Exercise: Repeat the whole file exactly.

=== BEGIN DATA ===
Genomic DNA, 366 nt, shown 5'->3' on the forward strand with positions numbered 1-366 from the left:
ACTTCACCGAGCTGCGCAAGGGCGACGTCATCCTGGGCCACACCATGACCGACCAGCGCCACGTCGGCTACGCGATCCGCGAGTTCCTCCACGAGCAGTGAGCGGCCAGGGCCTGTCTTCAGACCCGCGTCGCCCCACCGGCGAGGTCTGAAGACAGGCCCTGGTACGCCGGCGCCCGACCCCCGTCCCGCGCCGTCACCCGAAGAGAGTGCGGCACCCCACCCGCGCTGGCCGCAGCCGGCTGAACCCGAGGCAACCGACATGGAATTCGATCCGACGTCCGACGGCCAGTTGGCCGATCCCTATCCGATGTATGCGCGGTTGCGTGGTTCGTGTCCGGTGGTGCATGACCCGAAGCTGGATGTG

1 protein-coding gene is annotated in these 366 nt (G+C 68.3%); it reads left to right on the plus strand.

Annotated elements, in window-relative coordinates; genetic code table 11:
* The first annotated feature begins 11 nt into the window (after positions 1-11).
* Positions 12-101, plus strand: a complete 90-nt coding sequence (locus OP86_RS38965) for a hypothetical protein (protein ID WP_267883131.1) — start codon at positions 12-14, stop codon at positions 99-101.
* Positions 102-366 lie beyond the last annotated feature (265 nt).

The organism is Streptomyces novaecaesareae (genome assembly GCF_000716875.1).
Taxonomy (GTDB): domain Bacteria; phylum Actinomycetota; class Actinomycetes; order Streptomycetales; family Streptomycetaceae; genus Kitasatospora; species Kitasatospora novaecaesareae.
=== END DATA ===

Genomic DNA, 366 nt, shown 5'->3' on the forward strand with positions numbered 1-366 from the left:
ACTTCACCGAGCTGCGCAAGGGCGACGTCATCCTGGGCCACACCATGACCGACCAGCGCCACGTCGGCTACGCGATCCGCGAGTTCCTCCACGAGCAGTGAGCGGCCAGGGCCTGTCTTCAGACCCGCGTCGCCCCACCGGCGAGGTCTGAAGACAGGCCCTGGTACGCCGGCGCCCGACCCCCGTCCCGCGCCGTCACCCGAAGAGAGTGCGGCACCCCACCCGCGCTGGCCGCAGCCGGCTGAACCCGAGGCAACCGACATGGAATTCGATCCGACGTCCGACGGCCAGTTGGCCGATCCCTATCCGATGTATGCGCGGTTGCGTGGTTCGTGTCCGGTGGTGCATGACCCGAAGCTGGATGTG

1 protein-coding gene is annotated in these 366 nt (G+C 68.3%); it reads left to right on the plus strand.

Annotated elements, in window-relative coordinates; genetic code table 11:
* The first annotated feature begins 11 nt into the window (after positions 1-11).
* Positions 12-101, plus strand: a complete 90-nt coding sequence (locus OP86_RS38965) for a hypothetical protein (protein ID WP_267883131.1) — start codon at positions 12-14, stop codon at positions 99-101.
* Positions 102-366 lie beyond the last annotated feature (265 nt).

The organism is Streptomyces novaecaesareae (genome assembly GCF_000716875.1).
Taxonomy (GTDB): domain Bacteria; phylum Actinomycetota; class Actinomycetes; order Streptomycetales; family Streptomycetaceae; genus Kitasatospora; species Kitasatospora novaecaesareae.